So what did I find when we got to India? Only that once you go south of Goa and head for the Malabar Coast, booze is unobtainable, or as good as. In one place I managed to get a bottle of Kingfisher beer, but it had to be brought to my table swathed in old newspaper before being hidden behind a curtain so as not to start a riot. The last time anything like that happened to me I was in Utah. Out of three weeks in the sub-continent, I must have spent at least nine days teetotal. No beer, no wine - although I swear I saw someone else drinking Sula red - no whisky.
The nearest we got to that was in marginally hedonistic Mysore, where there were places in which men sat in almost total darkness, consoling themselves with liquor. We stopped outside one of these dives to examine the drinks on display outside: should we get a half-bottle of Royal Stag Indian whisky, or go for a full one of Peter Scot? A man lurched out from the (packed) counter and started telling us the prices. Other men shouted encouragement through an open window. We said we'd think about it. A day later and it was back to water. I haven't felt so disorientated for years.
I tell a lie: weeks. The previous time I felt so disorientated was just before I left for India, when I met the fiendishly talented writer/photographer/cultural contrarian who runs The London Column, for a drink at the Royal Festival Hall.
'You'll like this,' he said, producing a small glass jar with a lid. Inside the jar was an amber fluid. 'Graham's 1948 Vintage Port. We've been keeping it for years. We drank most of it the other night.'
'What's the container?'
'The safety button's popped up.'
'I washed it out. Don't worry.'
We tipped the contents into a couple of plastic cups (see serving suggestion, above). It's possible to pay over £500 for a bottle of Graham's 1948, although perhaps less for this one, given its slightly kooky provenance: British Transport Hotels Ltd. St. Pancras Chambers N.W.1. it read on the label.
'They must have flogged it off. Perhaps it was Dr. Beeching.' He showed me pictures of the formal bottle-opening, complete with candlelight and crystal decanters. 'It was pretty good.'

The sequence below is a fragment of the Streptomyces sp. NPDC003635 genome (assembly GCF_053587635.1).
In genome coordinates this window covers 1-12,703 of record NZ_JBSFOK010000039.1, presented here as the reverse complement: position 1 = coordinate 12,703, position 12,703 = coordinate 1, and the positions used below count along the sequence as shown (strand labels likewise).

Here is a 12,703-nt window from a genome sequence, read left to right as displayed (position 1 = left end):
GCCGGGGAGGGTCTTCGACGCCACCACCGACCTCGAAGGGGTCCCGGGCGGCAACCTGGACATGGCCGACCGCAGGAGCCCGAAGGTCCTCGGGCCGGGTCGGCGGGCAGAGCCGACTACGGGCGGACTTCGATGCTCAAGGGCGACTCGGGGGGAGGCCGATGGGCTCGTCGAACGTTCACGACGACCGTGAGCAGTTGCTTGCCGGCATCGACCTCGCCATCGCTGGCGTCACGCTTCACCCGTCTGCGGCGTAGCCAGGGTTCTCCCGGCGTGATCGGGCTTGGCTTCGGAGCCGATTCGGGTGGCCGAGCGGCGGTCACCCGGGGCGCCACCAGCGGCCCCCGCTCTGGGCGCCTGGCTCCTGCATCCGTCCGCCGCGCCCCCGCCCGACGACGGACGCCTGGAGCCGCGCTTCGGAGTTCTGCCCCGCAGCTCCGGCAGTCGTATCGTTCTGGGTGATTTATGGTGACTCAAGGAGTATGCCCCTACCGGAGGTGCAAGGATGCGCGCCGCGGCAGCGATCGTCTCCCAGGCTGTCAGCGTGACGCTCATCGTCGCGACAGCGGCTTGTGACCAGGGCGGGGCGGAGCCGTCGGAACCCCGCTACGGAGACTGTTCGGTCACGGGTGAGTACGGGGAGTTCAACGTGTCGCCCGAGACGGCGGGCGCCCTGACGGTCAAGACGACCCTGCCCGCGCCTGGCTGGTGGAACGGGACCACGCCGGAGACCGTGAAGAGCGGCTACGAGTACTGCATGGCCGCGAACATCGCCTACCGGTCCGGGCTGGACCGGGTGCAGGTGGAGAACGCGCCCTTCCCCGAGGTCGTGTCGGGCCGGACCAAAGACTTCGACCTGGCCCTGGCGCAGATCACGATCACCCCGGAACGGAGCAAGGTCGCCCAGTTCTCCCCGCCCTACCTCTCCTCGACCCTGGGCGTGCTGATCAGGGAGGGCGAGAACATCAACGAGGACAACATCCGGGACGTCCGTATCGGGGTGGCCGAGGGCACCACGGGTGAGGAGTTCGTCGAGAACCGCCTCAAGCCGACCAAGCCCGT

Up to this point, we'd been drinking the RFH's own Les Amourettes basement red, which tasted of coal dust and paraffin and was the cheapest thing on the list. The Graham's, in comparison, was like, I don't know, a 78 rpm recording of Galli-Curci, something desperately ancient and classy, almost on the point of extinction. There were Madeira-ish overtones, raisins, cinnamon, a long finish with a nice suggestion of old carpet. Nothing like the bespoke expectorant I normally associate with mainstream port, but instead a patrician, largely geriatric, intimation of what port could be if only it made an effort.
Of course it was over in a flash on account of there only being a tiny quantity to start with - about £60 worth - and us drinking it too quickly. We looked at the now-empty pâté jar as it baked under the RFH's savage shopping mall lights.
'Well, that was nice,' I said, inhaling the fumes from my cup.
And then, a few days later, I was 10º north of the Equator, quite unable to get a drink of any sort.
For a while, I toyed with the idea that destiny had taken it upon itself to cut off my booze supply altogether, using the Graham's Port in a pâté jar as a metaphor for the direction in which my life was headed. Back at home, of course, I now appear to be surrounded by grog, as ever, and can drink as much as I want. But is that really true? I thought the whole world was liquid, once. Seems I may have over-estimated.